Microsoft Taps Welsh Singer, Local Eatery for E3

To attract the swarm of international media types that descend on Los Angeles for E3, Microsoft had Welsh singer Duffy perform at its media briefing, and created a nearby lounge where visitors could unwind.

By Rosalba Curiel July 18, 2008, 1:42 PM EDT

Welsh singer Duffy performed during the media presentation.

Photo: Nadine Froger Photography

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Microsoft hosted a press briefing and series of post-conference events at this year’s E3 Media and Business Summit, which kept the invitation-only formula it adopted last year. But Microsoft ditched Barker Hanger and Santa Monica hotels as show venues—perhaps because of the widely reported trouble attendees experienced while traveling between spots—and returned to its previous location, the Los Angeles Convention Center. Zed Ink's Julia Zarro worked with Microsoft group manager of global events Mark Harper to attract media attendees to the technology company’s events.

Prior to the conference, which began on Monday and wrapped yesterday, Zed Ink targeted international and domestic media with multipurpose invitations attached to lanyards; the backs of invitations featured scannable barcodes that granted guests access to Microsoft’s press briefing, while a swiveling wheel on the front of each revealed useful information about local restaurants and hotels.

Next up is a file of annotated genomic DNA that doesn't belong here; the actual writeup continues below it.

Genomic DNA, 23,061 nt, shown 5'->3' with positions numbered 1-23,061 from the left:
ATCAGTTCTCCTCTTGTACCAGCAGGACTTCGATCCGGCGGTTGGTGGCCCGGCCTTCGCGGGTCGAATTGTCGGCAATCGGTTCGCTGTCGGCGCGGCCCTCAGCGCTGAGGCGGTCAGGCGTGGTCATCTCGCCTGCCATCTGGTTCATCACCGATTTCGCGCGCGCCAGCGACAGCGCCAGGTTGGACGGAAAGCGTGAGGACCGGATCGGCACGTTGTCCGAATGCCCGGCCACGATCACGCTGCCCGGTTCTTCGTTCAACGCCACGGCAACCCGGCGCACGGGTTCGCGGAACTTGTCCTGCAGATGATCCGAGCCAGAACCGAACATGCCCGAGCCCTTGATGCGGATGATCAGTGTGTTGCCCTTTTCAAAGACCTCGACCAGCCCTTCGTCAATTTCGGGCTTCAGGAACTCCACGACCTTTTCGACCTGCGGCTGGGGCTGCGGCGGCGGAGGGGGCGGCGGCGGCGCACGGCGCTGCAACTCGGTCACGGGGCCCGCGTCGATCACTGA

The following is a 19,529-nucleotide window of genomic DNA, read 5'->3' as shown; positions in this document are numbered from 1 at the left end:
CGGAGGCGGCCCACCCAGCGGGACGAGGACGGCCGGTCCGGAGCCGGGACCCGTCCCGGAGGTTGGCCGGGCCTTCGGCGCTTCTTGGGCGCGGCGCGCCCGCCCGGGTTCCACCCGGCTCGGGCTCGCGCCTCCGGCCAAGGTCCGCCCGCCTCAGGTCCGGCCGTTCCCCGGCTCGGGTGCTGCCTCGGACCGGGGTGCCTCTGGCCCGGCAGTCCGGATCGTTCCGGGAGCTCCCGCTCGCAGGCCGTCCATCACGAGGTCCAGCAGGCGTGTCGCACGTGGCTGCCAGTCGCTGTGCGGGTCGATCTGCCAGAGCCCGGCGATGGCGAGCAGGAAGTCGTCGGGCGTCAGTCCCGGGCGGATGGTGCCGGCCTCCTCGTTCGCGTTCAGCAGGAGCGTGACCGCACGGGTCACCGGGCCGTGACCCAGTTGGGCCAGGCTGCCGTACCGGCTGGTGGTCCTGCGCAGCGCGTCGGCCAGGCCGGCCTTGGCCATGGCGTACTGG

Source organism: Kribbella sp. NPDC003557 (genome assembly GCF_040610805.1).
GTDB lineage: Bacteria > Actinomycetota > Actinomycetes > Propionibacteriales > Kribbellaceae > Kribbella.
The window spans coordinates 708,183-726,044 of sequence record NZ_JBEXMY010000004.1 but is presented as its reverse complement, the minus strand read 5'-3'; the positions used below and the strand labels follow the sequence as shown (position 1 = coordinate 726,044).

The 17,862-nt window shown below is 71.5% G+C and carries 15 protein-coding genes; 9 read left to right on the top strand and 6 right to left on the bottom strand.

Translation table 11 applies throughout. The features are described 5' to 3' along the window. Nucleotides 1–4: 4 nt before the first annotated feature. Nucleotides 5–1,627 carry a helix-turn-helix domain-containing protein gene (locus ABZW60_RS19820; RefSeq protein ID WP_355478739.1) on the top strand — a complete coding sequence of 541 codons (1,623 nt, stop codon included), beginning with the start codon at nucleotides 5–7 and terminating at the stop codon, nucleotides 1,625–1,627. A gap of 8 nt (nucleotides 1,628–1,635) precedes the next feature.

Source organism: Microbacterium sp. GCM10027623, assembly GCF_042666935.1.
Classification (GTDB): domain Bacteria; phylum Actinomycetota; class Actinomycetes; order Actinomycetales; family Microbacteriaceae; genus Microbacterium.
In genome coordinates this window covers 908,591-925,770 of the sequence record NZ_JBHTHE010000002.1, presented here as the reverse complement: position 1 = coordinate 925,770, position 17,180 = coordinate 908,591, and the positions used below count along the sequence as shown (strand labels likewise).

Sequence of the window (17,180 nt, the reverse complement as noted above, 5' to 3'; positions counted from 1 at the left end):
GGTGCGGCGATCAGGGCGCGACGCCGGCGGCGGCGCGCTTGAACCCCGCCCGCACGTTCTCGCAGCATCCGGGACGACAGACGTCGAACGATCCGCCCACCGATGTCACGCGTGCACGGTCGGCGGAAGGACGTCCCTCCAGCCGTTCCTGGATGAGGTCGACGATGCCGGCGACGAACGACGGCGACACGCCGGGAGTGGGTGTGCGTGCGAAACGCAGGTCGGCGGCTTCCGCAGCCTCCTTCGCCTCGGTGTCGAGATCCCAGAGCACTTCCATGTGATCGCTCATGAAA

For Microsoft’s Monday press briefing for 1,200 guests, Zarro and her team set up bleachers in an amphitheater-like style within the convention center, as well as a stage for the presentation. On stage, Welsh singer Duffy performed—planners felt she had a global appeal suitable for the diverse audience—while a central high-definition screen and two 60- by 30-foot side screens showcased Xbox game demos and game still shots simultaneously.

Those who needed a break from the conference’s presentations could visit nearby Ciudad restaurant, which Zarro converted into an Xbox lounge. During the day, the space was used for interviews with Microsoft executives, or just as a place to relax, and at night it took on what Zarro called an “ultimate living room” feel with plasma screens depicting different Xbox games every night, shifting lighting patterns decorating the space, and music playing throughout the evening.


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